There was no way we were going to bypass the redwoods on our way through northern California. It's difficult to describe the feeling of walking through the redwood forests, surrounded by the world's tallest living trees. Trees over 370 feet tall have been recorded in this area.Coastal redwoods can live up to 2,000 years and average 500 to 700 years old. Giant sequoia trees grow to a larger diameter and bulk, but do not grow as tall. Hard to believe when standing next to a redwood with a diameter like the one below, and we saw some that were even larger.
There are three state parks that are encircled by Redwood National Park so it would be easy to spend days exploring them all. The state parks were established in the 1920s but it wasn't until 1968 that Redwood National Park was created and then expanded in 1978. Together the parks are a World Heritage Site as well as an International Biosphere Reserve. Intense logging has reduced the coastal redwood forest to a fraction of their original expanse. It's estimated that in 1800 the redwood forests covered approximately two million acres. Today the national and state parks protect only 40,000 acres. Only 4% of the original old growth forest remains. Hopefully they will now be a protected resource to be enjoyed and cherished by citizens of many nations.
We began by taking an easy hike up to Lady Byrd Johnson Grove, so named because she dedicated park in 1968. We were joined by an interesting and friendly family, and we enjoyed walking and talking with them. Their kids, Anastasia and Andy, were fun to watch as they ran around exploring everything and being as astounded as we were by the size of what we were seeing. The picture above shows Stasia and Andy being dwarfed by one of the massive trees. Stasia made a great model because she was so easy to spot in her bright pink outfit.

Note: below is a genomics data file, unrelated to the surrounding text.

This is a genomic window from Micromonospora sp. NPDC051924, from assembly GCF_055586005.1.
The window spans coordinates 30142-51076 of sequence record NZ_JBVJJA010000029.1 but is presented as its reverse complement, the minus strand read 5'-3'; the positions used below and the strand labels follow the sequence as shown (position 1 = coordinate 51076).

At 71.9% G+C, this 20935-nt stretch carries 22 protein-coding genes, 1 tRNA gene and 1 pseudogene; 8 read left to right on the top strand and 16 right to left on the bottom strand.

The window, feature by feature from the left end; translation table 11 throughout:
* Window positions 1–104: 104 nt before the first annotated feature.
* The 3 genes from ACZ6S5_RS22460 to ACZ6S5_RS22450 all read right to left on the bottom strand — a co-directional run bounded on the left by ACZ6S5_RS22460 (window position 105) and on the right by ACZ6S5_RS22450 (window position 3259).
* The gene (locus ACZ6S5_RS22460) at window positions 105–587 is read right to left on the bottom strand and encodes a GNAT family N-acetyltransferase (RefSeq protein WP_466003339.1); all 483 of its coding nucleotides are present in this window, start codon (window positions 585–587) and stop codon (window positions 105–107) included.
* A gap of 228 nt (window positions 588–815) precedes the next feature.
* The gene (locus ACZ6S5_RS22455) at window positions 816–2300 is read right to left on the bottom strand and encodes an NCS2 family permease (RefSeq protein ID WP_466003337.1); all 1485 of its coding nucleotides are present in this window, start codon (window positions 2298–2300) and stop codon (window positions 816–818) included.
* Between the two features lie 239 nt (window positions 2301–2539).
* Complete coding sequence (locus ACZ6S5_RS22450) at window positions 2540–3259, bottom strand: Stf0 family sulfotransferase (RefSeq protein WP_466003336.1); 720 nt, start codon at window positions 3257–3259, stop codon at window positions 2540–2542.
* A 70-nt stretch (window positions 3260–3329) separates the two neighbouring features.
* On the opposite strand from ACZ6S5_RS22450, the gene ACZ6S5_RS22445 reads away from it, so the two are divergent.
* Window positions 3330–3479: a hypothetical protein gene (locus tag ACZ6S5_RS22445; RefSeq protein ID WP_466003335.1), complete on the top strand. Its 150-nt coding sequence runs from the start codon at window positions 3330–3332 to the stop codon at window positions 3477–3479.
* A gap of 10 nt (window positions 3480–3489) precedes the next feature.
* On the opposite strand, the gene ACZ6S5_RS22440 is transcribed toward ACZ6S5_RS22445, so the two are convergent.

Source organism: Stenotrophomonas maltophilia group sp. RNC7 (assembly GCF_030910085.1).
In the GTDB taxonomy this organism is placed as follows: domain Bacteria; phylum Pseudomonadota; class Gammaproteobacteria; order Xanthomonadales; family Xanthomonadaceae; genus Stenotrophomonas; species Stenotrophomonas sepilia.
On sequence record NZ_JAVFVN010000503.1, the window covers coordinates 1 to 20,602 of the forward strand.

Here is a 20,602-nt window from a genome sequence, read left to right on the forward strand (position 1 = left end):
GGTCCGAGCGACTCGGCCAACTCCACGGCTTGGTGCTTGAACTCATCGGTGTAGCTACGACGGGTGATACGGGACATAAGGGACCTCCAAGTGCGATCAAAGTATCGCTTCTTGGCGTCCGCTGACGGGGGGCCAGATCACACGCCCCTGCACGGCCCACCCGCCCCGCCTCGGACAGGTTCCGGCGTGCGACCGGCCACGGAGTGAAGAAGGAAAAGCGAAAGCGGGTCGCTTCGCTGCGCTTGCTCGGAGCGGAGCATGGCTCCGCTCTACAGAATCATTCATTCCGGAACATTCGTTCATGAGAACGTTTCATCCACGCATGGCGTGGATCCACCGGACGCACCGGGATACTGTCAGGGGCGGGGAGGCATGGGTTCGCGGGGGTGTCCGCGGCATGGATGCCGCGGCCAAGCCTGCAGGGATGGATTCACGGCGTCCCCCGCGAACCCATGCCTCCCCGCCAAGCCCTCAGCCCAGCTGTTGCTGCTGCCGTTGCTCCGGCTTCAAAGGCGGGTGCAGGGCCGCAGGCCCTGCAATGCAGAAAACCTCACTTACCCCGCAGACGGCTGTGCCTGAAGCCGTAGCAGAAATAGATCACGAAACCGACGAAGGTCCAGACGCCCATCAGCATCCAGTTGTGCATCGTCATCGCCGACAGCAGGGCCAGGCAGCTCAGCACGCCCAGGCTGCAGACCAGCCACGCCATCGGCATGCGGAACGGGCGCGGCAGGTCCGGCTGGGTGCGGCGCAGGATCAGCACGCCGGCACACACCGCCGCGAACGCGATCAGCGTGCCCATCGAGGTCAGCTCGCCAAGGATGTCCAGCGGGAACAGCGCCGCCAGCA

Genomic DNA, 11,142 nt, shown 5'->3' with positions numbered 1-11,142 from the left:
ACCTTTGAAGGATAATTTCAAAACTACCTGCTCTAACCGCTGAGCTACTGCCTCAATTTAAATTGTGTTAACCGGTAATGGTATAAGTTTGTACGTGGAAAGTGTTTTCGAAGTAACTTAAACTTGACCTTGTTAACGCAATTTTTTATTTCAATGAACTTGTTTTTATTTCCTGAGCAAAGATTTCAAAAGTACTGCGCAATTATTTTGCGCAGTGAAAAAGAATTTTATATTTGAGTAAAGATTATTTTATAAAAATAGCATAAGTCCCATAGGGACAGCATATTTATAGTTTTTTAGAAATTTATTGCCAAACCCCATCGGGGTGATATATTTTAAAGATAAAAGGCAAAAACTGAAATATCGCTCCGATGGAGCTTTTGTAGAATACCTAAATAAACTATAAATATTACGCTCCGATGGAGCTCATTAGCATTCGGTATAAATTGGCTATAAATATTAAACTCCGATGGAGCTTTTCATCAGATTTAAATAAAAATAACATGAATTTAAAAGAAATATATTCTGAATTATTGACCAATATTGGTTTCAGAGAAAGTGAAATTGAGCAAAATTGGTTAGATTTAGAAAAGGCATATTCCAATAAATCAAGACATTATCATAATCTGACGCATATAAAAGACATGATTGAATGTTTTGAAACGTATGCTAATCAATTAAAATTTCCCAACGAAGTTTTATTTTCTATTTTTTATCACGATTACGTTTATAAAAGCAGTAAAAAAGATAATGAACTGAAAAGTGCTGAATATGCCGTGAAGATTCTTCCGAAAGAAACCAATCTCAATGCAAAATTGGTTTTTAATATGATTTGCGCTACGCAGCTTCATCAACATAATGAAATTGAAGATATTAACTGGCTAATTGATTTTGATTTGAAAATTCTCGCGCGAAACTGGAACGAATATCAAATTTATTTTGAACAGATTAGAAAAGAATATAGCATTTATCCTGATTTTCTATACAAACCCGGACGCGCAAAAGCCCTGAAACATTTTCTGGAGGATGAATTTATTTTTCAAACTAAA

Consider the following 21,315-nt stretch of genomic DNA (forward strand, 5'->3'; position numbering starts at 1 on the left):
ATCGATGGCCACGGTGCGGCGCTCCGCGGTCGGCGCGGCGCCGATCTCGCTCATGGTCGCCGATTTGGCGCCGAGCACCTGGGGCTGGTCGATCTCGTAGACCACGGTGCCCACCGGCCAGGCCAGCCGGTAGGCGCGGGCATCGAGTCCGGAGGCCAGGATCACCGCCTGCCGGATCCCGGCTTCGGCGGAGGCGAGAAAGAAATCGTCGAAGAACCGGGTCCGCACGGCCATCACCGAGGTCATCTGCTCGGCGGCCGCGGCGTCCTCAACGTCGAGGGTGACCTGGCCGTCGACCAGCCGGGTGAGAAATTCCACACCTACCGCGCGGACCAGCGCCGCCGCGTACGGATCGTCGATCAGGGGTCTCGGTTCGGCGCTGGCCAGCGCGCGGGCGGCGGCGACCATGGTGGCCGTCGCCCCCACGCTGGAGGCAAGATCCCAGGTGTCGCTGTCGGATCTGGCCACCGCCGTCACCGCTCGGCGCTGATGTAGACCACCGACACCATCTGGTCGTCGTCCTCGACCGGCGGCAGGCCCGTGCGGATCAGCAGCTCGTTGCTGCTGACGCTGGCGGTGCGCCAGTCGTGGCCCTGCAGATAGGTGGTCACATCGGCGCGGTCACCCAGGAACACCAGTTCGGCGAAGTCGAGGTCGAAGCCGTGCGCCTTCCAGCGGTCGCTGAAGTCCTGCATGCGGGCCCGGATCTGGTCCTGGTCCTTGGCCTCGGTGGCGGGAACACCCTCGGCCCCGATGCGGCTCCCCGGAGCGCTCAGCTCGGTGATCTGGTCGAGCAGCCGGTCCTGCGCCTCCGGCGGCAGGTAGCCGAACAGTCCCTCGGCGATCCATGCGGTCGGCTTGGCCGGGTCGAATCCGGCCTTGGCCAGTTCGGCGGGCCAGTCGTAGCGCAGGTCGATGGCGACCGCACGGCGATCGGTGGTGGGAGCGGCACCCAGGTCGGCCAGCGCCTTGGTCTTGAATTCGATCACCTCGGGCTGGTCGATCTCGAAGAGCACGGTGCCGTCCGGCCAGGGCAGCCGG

Adlai Stevenson II, referring to Richard Nixon. "A hypocrite is the kind of politician who would cut down a redwood tree, then mount the stump and make a speech for conservation."
President Lyndon Johnson is his dedication speech establishing Redwood National Park. "Conservation is indeed a bipartisan business because all of us have the same stake in this magnificent continent...it is going to belong to our children and their grandchildren."
Ronald Reagan in response to a proposal to create Redwood National Park. "A tree is a tree. How many more do you have to look at?"
We wanted to spend more time in the forest so we took a 3 mile hike which went up to Trillium Falls and then looped up and down through the redwoods. Incredible experience, sorry I don't have the words to properly describe it.
Thick bark, roughly one foot deep, makes the redwoods impervious to fire and insects. We saw many trees that had obviously been on fire at one time but were still living. The picture below shows Brian coming out of a tree that has been hollowed out by fire, but still growing.
We also saw many trees that had toppled at one time. Their roots were HUGE.
Up close the roots had a bit of a psychedelic quality about them.
The parks are home to a variety of wildlife that mostly stay hidden in the forests. The exception would be the Roosevelt elk. They prefer prairies and open lands except when it is hot and they seek shade, as the herd below was doing.
They were watched over by this big bull, doesn't look like he'll be challenged by any young bucks for a while.
While exploring the redwoods we stayed at an RV park in Klamath, California. We had a great spot, right on the river where we could watch birds, seals, and all the boats going by. The coastal fog would dissipate in the morning and roll back in during the early evening hours. Nice.
Our routes. Bandon, OR to Golden Bear RV Park in Klamath, CA, 125 miles.
Klamath to Trillium Falls, 20 miles
Klamath to Lady Byrd Johnson Grove, 25 miles